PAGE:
Friday, November 14, 2014

What, no Wi-Fi? sigh peacekeepers on Day One at quarantine island

From the Philippine Daily Inquirer (Nov 13): What, no Wi-Fi? sigh peacekeepers on Day One at quarantine island
The Filipino peacekeepers from Liberia landed on their temporary home on Caballo Island Thursday morning for a 21-day quarantine as a precaution against Ebola virus, an official said.
Lieutenant Commander Marineth Domingo, Philippine Navy Public Affairs Office Chief, said that all 108 personnel of the Philippine Liberia contingent reached the island at the mouth of Manila Bay at 7:20 a.m.

She added that the peacekeepers were onboard BRP Dagupan City, the naval ship that transported them from Sangley Point in Cavite.

The peacekeepers arrived on the island in three batches with two landing crafts for vehicle and personnel of BRP Dagupan City transporting them from the ship to the island at around 6 a.m.

“The Philippine Navy assures the public, especially the peacekeepers and their families, that we will be ready to serve and secure them, and ensure their safety in the island,” Domingo said. “They are all in high spirit and are all well aware of what to expect.”

Caballo Island also houses Navy personnel in its perimeter.

Also, the Armed Forces of the Philippines emphasized the no-fly and no-sail zone is enforced in the area surrounding the island.

Lieutenant Colonel Harold Cabunoc, AFP Public Affairs Office Chief, said the flight and sail restriction order has been up long before the arrival of the peacekeepers as Caballo Island is a Navy encampment.

Domingo, though, added the no-flight order is only applicable to low-flying aircraft and commercial planes are free to fly over the island.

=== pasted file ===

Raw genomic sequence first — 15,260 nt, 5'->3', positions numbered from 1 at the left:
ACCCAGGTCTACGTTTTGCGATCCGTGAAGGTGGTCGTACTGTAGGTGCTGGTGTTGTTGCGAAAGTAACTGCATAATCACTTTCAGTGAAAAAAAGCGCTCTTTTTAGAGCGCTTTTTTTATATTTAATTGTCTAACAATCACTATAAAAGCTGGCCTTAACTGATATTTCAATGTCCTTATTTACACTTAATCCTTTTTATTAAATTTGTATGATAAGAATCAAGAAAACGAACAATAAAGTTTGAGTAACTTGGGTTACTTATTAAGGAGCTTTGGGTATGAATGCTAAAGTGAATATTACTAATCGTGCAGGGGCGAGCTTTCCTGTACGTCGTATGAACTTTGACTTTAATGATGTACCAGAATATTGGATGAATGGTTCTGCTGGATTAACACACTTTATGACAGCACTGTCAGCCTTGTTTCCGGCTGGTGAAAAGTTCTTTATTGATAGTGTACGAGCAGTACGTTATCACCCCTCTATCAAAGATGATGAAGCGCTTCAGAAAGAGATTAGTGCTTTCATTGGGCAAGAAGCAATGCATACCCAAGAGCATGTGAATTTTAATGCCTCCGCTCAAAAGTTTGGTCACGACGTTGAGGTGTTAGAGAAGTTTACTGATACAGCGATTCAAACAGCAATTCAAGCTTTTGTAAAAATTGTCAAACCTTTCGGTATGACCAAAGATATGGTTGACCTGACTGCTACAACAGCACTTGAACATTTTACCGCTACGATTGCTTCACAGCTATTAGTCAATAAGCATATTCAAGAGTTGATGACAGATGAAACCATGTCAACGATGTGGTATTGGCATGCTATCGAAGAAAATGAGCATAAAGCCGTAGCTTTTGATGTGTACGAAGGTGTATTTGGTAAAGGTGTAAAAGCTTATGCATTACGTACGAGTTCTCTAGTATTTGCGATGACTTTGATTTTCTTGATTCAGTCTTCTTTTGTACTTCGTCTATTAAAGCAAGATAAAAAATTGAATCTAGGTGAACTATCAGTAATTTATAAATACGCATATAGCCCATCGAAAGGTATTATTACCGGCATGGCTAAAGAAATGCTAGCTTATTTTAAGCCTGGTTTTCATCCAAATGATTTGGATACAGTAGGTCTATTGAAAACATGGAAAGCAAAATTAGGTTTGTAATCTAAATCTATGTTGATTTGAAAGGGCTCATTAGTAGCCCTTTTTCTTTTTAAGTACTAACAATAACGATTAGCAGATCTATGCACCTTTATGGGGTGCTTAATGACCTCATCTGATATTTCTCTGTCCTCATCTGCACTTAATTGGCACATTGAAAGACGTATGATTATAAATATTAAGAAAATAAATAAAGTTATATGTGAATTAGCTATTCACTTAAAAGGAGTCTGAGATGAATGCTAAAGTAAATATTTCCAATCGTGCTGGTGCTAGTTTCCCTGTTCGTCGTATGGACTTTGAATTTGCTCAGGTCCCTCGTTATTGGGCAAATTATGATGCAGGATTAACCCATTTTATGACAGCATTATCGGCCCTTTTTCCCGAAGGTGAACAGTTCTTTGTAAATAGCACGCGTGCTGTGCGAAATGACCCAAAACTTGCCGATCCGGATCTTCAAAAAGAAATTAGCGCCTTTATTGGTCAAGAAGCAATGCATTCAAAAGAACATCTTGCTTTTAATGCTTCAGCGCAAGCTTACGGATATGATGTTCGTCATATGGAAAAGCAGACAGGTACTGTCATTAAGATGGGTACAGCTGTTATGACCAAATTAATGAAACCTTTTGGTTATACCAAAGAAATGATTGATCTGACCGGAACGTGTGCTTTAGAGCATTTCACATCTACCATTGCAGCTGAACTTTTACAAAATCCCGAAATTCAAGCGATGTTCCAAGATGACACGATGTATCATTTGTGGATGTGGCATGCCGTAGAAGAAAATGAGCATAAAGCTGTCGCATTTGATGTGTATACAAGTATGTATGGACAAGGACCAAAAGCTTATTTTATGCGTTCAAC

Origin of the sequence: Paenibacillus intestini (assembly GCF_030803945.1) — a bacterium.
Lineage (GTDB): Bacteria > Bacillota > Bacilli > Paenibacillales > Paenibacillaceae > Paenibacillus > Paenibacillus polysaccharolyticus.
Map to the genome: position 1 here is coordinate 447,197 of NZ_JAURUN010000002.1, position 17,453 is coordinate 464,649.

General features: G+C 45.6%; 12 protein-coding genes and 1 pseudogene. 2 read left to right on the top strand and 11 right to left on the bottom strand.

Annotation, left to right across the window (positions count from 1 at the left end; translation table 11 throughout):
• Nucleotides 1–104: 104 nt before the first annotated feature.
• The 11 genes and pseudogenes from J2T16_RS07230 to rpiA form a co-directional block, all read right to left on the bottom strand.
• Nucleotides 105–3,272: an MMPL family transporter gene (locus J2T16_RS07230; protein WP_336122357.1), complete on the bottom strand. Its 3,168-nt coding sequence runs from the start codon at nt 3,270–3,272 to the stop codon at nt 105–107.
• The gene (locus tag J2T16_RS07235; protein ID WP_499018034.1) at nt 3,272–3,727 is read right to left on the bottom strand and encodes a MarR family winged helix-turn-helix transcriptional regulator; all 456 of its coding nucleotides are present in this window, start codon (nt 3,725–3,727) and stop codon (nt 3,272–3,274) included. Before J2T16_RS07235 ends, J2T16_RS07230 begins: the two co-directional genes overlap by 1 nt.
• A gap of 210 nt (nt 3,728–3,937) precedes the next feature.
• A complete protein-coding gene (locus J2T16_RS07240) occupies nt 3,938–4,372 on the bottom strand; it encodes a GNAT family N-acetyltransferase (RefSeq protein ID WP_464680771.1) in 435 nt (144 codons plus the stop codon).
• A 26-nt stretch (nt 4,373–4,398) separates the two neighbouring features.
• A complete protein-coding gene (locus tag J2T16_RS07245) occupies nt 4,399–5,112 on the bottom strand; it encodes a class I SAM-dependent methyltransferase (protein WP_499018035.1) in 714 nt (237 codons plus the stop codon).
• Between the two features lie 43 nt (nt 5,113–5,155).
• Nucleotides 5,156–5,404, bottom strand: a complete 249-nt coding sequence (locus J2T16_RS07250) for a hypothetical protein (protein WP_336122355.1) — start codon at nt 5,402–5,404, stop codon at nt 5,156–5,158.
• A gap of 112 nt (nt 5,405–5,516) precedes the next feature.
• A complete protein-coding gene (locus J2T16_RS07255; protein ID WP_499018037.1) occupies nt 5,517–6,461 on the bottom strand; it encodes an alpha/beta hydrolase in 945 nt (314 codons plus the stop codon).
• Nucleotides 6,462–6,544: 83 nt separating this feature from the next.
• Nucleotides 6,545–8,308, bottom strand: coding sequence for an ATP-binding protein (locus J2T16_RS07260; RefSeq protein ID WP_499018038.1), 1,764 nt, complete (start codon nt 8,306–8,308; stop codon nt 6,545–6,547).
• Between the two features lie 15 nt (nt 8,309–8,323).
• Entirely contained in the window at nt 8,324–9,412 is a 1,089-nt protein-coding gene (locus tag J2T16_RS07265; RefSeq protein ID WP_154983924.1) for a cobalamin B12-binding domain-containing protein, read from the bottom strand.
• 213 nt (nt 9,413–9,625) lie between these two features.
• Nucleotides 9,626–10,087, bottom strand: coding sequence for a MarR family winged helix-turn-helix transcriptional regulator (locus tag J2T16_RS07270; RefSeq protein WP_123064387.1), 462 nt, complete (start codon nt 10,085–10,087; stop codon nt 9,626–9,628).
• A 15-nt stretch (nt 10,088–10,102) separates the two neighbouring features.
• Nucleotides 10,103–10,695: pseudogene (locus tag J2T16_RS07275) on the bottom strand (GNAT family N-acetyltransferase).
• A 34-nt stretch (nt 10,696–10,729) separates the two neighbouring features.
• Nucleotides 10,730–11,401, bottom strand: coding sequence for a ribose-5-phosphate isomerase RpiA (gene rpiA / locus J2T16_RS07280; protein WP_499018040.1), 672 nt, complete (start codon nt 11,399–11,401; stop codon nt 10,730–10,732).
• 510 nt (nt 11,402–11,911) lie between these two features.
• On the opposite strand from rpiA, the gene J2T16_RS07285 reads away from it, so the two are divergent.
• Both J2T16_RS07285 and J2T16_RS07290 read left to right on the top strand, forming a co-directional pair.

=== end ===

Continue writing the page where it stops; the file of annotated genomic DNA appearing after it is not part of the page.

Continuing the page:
In case of any probable sickness, Cabunoc said that military doctors are included in the support group of the peacekeepers and the health professionals would be the first responders if any of the peacekeepers fell ill.

He said that the quarantine area has an isolation room wherein a soldier who becomes sick would be housed and treated.

“If a soldier feels not that good, he should immediately consult the doctor,” Cabunoc said.

Once probable symptom of the Ebola virus is observed, Cabunoc said an air ambulance would pick up the soldier and bring him to the Research Institute for Tropical Medicine.

Hitting the sack, hitting a snag

Upon the arrival of the peacekeepers, they discovered something that they wanted in the paradise island was sorely missing: Wi-Fi signal.

A peacekeeper talking to Cabunoc said that when they arrived they could not connect to the Wi-Fi, but phone signals on both the Philippines’ largest providers are running perfectly.

“When they arrived, they immediately called their families to tell them on how they are,” Cabunoc said.

Right after talking to the families, the peacekeepers went to bed in their air-conditioned quarters to make up for lost sleep during their travel from Liberia.

Cabunoc added that the peacekeepers would still have a schedule of activities during their 21-day stay in Caballo.

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